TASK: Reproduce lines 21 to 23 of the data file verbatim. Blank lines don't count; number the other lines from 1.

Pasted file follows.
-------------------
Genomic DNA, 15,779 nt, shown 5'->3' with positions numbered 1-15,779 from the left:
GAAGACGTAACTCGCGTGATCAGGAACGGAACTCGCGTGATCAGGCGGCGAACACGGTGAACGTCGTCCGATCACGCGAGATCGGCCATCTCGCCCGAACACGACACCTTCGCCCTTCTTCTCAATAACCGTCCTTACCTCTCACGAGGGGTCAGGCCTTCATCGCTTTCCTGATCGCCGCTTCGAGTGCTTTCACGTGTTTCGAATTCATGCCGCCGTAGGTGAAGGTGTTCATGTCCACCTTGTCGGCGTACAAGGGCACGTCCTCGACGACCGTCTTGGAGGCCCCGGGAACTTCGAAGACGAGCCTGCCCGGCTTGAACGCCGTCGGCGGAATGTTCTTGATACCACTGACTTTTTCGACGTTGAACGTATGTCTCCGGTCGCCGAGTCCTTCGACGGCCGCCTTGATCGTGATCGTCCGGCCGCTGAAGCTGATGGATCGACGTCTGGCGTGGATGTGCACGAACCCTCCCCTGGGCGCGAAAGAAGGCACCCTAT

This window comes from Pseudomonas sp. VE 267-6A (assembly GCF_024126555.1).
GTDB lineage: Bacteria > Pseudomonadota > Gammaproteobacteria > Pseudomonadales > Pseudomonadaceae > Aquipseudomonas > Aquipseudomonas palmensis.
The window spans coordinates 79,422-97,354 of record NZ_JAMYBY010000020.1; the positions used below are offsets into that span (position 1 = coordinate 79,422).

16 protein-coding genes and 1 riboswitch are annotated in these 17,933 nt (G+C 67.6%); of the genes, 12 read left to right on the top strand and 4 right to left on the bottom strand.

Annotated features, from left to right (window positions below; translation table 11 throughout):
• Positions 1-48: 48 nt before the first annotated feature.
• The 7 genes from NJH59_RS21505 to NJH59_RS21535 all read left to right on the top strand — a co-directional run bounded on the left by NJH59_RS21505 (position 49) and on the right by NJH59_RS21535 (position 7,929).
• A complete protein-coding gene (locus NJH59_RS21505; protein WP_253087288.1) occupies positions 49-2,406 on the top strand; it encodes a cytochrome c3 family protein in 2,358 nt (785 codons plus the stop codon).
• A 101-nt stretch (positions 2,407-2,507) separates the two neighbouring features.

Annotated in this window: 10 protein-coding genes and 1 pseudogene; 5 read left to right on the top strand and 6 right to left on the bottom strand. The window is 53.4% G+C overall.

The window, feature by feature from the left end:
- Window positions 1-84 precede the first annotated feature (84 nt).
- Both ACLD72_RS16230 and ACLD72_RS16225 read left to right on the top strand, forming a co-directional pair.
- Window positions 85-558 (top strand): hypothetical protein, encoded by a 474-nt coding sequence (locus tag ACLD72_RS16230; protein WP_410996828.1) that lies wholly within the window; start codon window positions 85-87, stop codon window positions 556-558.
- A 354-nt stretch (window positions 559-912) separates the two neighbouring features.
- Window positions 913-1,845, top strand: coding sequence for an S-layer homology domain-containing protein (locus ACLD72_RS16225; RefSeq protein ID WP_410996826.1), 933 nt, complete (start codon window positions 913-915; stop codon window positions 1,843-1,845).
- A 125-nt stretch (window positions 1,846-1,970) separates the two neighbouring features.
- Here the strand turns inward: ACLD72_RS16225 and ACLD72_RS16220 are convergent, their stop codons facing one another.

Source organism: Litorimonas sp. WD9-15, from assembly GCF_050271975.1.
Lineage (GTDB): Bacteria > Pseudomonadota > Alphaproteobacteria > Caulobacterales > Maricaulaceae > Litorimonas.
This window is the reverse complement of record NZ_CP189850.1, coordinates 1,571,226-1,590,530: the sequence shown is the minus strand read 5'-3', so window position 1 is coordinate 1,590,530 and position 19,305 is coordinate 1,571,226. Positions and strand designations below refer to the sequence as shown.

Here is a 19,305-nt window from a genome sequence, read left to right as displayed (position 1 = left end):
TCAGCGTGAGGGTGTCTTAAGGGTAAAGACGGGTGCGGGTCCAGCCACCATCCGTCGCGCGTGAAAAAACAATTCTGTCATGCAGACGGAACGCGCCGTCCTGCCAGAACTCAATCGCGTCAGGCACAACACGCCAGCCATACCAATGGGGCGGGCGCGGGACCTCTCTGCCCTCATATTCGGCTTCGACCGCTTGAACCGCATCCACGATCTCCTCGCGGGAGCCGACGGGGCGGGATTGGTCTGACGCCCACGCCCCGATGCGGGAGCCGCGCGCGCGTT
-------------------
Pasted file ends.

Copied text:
Source organism: Litorimonas sp. WD9-15, from assembly GCF_050271975.1.
Lineage (GTDB): Bacteria > Pseudomonadota > Alphaproteobacteria > Caulobacterales > Maricaulaceae > Litorimonas.
This window is the reverse complement of record NZ_CP189850.1, coordinates 1,571,226-1,590,530: the sequence shown is the minus strand read 5'-3', so window position 1 is coordinate 1,590,530 and position 19,305 is coordinate 1,571,226. Positions and strand designations below refer to the sequence as shown.